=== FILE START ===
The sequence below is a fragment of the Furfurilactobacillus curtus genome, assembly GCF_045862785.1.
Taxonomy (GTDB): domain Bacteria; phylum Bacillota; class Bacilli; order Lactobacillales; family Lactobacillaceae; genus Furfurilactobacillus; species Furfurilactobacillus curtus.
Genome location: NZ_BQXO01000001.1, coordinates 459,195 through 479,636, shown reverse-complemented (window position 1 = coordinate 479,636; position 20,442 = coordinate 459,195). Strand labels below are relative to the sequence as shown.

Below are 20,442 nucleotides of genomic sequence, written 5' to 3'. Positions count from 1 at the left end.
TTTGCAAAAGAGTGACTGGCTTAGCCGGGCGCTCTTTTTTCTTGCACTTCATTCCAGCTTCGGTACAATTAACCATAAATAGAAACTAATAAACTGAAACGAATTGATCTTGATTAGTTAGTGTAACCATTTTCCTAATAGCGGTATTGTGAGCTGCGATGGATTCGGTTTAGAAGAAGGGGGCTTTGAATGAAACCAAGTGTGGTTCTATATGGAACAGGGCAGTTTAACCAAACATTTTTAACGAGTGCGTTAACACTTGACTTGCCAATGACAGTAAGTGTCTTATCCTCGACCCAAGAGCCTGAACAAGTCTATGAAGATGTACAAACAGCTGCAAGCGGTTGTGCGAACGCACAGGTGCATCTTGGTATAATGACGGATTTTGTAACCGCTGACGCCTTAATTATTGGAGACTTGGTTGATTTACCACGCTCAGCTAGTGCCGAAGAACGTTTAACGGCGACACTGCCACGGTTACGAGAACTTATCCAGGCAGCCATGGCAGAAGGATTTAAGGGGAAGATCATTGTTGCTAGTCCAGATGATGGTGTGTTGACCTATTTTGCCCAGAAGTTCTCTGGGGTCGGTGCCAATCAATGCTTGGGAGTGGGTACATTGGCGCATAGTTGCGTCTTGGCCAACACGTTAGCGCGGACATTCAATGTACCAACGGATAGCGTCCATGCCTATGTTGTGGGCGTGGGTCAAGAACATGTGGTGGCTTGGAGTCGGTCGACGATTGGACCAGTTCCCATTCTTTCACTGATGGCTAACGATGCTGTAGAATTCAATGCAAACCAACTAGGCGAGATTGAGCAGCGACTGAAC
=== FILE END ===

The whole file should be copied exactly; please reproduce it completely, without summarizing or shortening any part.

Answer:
The sequence below is a fragment of the Furfurilactobacillus curtus genome, assembly GCF_045862785.1.
Taxonomy (GTDB): domain Bacteria; phylum Bacillota; class Bacilli; order Lactobacillales; family Lactobacillaceae; genus Furfurilactobacillus; species Furfurilactobacillus curtus.
Genome location: NZ_BQXO01000001.1, coordinates 459,195 through 479,636, shown reverse-complemented (window position 1 = coordinate 479,636; position 20,442 = coordinate 459,195). Strand labels below are relative to the sequence as shown.

Below are 20,442 nucleotides of genomic sequence, written 5' to 3'. Positions count from 1 at the left end.
TTTGCAAAAGAGTGACTGGCTTAGCCGGGCGCTCTTTTTTCTTGCACTTCATTCCAGCTTCGGTACAATTAACCATAAATAGAAACTAATAAACTGAAACGAATTGATCTTGATTAGTTAGTGTAACCATTTTCCTAATAGCGGTATTGTGAGCTGCGATGGATTCGGTTTAGAAGAAGGGGGCTTTGAATGAAACCAAGTGTGGTTCTATATGGAACAGGGCAGTTTAACCAAACATTTTTAACGAGTGCGTTAACACTTGACTTGCCAATGACAGTAAGTGTCTTATCCTCGACCCAAGAGCCTGAACAAGTCTATGAAGATGTACAAACAGCTGCAAGCGGTTGTGCGAACGCACAGGTGCATCTTGGTATAATGACGGATTTTGTAACCGCTGACGCCTTAATTATTGGAGACTTGGTTGATTTACCACGCTCAGCTAGTGCCGAAGAACGTTTAACGGCGACACTGCCACGGTTACGAGAACTTATCCAGGCAGCCATGGCAGAAGGATTTAAGGGGAAGATCATTGTTGCTAGTCCAGATGATGGTGTGTTGACCTATTTTGCCCAGAAGTTCTCTGGGGTCGGTGCCAATCAATGCTTGGGAGTGGGTACATTGGCGCATAGTTGCGTCTTGGCCAACACGTTAGCGCGGACATTCAATGTACCAACGGATAGCGTCCATGCCTATGTTGTGGGCGTGGGTCAAGAACATGTGGTGGCTTGGAGTCGGTCGACGATTGGACCAGTTCCCATTCTTTCACTGATGGCTAACGATGCTGTAGAATTCAATGCAAACCAACTAGGCGAGATTGAGCAGCGACTGAAC